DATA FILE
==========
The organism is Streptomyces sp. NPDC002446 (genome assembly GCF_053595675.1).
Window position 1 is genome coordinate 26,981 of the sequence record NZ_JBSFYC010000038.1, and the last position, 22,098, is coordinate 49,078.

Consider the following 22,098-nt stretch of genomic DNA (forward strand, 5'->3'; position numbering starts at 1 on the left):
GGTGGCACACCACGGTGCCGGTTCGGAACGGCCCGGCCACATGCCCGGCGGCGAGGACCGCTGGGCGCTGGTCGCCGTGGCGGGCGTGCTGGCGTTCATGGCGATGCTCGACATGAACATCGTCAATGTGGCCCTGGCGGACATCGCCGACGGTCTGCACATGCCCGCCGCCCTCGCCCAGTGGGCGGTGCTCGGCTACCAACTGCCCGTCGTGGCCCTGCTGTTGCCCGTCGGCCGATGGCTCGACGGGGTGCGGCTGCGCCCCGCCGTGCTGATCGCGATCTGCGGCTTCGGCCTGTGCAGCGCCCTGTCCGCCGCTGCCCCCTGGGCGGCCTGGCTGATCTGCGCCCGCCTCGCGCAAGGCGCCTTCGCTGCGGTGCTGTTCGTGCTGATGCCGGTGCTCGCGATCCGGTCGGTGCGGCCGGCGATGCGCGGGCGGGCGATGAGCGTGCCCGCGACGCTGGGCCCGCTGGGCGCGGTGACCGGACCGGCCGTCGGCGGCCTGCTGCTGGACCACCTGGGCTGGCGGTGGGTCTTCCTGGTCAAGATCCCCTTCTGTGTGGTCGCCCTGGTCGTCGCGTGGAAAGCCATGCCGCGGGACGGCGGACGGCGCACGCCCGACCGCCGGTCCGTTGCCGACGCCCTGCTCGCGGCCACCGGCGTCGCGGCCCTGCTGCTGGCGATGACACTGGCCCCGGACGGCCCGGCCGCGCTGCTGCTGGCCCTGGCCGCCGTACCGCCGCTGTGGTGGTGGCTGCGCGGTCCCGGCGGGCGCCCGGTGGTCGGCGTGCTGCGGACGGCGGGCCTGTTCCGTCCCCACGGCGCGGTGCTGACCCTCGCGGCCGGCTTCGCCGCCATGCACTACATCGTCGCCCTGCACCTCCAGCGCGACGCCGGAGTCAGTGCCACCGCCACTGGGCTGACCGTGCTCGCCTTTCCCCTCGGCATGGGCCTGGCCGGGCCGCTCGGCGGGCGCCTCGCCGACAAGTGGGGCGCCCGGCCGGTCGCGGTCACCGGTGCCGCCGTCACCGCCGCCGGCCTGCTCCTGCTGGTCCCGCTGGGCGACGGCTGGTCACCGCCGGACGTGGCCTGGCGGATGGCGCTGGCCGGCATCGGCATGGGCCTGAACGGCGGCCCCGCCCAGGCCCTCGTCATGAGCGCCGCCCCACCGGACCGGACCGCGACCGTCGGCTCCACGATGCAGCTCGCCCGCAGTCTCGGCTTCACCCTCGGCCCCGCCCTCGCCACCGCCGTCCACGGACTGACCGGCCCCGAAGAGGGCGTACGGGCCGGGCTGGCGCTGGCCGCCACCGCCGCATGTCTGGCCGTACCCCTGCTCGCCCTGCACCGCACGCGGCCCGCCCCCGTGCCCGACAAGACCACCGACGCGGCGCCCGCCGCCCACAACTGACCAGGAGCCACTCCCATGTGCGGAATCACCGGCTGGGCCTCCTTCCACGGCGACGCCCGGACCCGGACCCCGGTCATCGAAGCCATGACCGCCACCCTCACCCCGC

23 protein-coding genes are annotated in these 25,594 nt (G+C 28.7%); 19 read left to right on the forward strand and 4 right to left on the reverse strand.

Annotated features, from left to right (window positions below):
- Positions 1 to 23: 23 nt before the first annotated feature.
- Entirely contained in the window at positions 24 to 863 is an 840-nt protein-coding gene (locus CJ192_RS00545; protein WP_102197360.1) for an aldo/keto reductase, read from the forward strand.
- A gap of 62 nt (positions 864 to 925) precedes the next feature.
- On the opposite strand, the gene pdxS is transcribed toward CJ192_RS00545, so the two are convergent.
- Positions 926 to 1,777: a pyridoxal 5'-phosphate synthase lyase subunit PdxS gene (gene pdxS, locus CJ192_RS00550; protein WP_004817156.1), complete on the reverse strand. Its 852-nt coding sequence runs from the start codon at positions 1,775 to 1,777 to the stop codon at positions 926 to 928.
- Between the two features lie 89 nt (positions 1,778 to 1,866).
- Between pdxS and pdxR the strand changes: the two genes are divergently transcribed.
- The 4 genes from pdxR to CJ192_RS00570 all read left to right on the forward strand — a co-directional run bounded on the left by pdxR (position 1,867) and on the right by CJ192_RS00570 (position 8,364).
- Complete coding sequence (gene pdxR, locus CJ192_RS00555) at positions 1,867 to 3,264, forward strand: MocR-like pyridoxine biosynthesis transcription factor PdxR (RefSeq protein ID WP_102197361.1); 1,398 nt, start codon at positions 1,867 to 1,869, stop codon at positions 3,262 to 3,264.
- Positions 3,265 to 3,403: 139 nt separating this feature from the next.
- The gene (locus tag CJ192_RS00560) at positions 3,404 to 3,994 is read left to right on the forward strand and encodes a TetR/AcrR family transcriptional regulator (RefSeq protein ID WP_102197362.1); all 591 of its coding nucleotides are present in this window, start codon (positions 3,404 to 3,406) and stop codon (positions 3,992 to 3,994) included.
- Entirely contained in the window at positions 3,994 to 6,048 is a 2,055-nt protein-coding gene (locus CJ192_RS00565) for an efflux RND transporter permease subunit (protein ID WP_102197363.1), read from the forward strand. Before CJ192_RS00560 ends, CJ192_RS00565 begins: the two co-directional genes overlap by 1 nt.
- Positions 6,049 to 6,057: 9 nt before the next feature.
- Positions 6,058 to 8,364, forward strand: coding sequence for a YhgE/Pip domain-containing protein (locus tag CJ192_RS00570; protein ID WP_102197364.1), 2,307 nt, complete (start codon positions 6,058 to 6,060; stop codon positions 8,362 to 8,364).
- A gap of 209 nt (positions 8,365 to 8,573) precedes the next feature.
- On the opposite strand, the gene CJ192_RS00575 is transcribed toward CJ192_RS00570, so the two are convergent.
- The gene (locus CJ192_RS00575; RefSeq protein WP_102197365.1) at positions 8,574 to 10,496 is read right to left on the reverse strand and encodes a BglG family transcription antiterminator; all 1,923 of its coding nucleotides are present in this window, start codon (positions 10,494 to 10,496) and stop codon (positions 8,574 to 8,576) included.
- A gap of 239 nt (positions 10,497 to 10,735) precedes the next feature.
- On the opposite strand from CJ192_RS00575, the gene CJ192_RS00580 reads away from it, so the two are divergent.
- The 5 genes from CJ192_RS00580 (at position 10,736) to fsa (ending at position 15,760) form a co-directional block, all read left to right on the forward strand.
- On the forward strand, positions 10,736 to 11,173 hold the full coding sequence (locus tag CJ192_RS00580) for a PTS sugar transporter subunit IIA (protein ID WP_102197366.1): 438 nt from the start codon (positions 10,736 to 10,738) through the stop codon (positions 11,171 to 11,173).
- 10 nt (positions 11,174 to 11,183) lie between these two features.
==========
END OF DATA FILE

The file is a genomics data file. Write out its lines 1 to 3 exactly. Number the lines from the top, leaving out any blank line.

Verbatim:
The organism is Streptomyces sp. NPDC002446 (genome assembly GCF_053595675.1).
Window position 1 is genome coordinate 26,981 of the sequence record NZ_JBSFYC010000038.1, and the last position, 22,098, is coordinate 49,078.

Consider the following 22,098-nt stretch of genomic DNA (forward strand, 5'->3'; position numbering starts at 1 on the left):